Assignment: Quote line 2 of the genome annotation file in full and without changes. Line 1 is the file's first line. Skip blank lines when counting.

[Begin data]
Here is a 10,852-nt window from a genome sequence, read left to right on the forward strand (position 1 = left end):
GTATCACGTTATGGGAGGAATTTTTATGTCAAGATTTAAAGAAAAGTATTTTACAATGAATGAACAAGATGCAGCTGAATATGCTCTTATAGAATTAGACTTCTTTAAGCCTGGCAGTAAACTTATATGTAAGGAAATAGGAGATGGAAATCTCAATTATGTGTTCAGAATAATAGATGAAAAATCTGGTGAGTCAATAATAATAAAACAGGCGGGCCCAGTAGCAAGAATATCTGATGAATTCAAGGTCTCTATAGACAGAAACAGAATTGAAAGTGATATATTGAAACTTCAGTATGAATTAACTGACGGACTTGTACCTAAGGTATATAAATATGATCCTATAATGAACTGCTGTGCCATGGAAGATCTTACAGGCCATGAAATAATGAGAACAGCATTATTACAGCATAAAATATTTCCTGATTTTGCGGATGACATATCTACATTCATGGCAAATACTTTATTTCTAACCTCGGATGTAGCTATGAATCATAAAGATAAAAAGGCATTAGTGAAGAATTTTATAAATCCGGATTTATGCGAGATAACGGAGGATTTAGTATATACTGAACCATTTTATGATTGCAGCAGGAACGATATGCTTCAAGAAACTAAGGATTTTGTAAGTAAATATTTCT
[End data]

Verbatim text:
GTATCACGTTATGGGAGGAATTTTTATGTCAAGATTTAAAGAAAAGTATTTTACAATGAATGAACAAGATGCAGCTGAATATGCTCTTATAGAATTAGACTTCTTTAAGCCTGGCAGTAAACTTATATGTAAGGAAATAGGAGATGGAAATCTCAATTATGTGTTCAGAATAATAGATGAAAAATCTGGTGAGTCAATAATAATAAAACAGGCGGGCCCAGTAGCAAGAATATCTGATGAATTCAAGGTCTCTATAGACAGAAACAGAATTGAAAGTGATATATTGAAACTTCAGTATGAATTAACTGACGGACTTGTACCTAAGGTATATAAATATGATCCTATAATGAACTGCTGTGCCATGGAAGATCTTACAGGCCATGAAATAATGAGAACAGCATTATTACAGCATAAAATATTTCCTGATTTTGCGGATGACATATCTACATTCATGGCAAATACTTTATTTCTAACCTCGGATGTAGCTATGAATCATAAAGATAAAAAGGCATTAGTGAAGAATTTTATAAATCCGGATTTATGCGAGATAACGGAGGATTTAGTATATACTGAACCATTTTATGATTGCAGCAGGAACGATATGCTTCAAGAAACTAAGGATTTTGTAAGTAAATATTTCT